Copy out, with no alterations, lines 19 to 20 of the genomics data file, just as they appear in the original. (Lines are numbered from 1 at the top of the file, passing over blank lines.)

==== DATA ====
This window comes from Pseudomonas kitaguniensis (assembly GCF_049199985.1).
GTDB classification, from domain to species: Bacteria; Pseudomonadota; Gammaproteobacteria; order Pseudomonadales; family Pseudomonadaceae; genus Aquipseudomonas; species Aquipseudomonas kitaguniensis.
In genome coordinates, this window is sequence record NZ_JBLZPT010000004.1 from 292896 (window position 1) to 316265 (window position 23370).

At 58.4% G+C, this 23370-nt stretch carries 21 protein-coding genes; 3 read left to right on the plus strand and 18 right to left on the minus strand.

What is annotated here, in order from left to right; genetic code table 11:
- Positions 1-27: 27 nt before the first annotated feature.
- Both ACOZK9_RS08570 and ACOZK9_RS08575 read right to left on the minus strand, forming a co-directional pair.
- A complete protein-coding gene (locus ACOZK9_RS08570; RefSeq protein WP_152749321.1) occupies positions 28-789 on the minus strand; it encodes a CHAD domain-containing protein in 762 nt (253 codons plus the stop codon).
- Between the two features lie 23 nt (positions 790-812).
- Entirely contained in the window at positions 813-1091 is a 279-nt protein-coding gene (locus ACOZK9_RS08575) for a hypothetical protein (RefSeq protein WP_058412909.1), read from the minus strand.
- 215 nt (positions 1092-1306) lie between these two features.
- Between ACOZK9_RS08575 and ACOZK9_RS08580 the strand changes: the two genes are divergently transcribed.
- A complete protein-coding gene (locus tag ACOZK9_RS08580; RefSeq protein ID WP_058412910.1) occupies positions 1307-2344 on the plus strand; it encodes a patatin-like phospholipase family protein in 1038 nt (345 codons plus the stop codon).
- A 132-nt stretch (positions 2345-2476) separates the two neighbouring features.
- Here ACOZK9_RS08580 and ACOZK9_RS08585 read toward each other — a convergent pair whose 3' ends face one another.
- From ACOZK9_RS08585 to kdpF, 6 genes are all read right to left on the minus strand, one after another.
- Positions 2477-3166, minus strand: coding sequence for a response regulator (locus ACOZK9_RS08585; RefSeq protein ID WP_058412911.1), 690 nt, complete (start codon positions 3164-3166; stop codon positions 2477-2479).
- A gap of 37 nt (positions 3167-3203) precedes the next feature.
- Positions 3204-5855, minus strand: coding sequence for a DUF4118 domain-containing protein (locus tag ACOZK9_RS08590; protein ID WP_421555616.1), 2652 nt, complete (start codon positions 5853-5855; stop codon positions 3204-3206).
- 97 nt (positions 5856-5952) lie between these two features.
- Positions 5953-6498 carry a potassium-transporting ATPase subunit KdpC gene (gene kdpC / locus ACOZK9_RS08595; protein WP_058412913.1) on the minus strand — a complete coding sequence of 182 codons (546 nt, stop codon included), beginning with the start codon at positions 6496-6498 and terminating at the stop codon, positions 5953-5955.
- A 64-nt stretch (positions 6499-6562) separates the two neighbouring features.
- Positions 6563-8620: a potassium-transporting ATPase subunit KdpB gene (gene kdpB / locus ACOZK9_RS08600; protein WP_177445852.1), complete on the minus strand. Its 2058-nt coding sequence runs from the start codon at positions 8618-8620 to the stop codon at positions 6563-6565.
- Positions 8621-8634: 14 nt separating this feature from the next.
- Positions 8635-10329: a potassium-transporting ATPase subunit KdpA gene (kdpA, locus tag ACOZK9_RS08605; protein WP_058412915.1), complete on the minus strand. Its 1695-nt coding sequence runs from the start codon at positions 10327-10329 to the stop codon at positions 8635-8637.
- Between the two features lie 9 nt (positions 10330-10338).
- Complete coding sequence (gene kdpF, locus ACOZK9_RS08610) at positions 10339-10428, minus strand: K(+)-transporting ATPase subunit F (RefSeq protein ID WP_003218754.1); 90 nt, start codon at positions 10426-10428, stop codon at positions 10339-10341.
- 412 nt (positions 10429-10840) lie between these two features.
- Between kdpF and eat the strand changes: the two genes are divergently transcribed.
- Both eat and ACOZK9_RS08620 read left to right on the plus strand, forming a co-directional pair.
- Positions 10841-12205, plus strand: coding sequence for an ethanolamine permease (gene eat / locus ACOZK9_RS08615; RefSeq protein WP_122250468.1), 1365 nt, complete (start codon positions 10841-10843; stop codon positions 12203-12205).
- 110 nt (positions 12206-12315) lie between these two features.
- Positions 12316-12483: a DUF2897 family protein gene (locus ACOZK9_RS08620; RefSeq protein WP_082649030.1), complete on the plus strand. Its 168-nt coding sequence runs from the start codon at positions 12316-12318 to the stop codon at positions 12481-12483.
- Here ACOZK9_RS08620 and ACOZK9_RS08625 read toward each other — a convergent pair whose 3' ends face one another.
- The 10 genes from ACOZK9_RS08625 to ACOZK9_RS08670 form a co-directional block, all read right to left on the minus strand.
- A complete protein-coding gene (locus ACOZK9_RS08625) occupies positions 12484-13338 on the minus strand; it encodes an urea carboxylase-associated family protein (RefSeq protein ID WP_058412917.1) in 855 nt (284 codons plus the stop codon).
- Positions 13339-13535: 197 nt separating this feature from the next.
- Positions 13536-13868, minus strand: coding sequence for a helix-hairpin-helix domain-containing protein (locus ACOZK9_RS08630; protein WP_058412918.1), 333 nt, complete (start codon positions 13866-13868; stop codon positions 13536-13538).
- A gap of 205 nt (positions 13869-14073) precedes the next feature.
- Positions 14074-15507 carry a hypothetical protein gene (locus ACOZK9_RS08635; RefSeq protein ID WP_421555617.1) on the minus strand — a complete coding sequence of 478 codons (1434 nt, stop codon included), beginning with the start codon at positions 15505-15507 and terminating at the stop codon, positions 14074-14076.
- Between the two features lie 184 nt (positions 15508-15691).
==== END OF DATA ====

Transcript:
- Positions 3204-5855, minus strand: coding sequence for a DUF4118 domain-containing protein (locus tag ACOZK9_RS08590; protein ID WP_421555616.1), 2652 nt, complete (start codon positions 5853-5855; stop codon positions 3204-3206).
- 97 nt (positions 5856-5952) lie between these two features.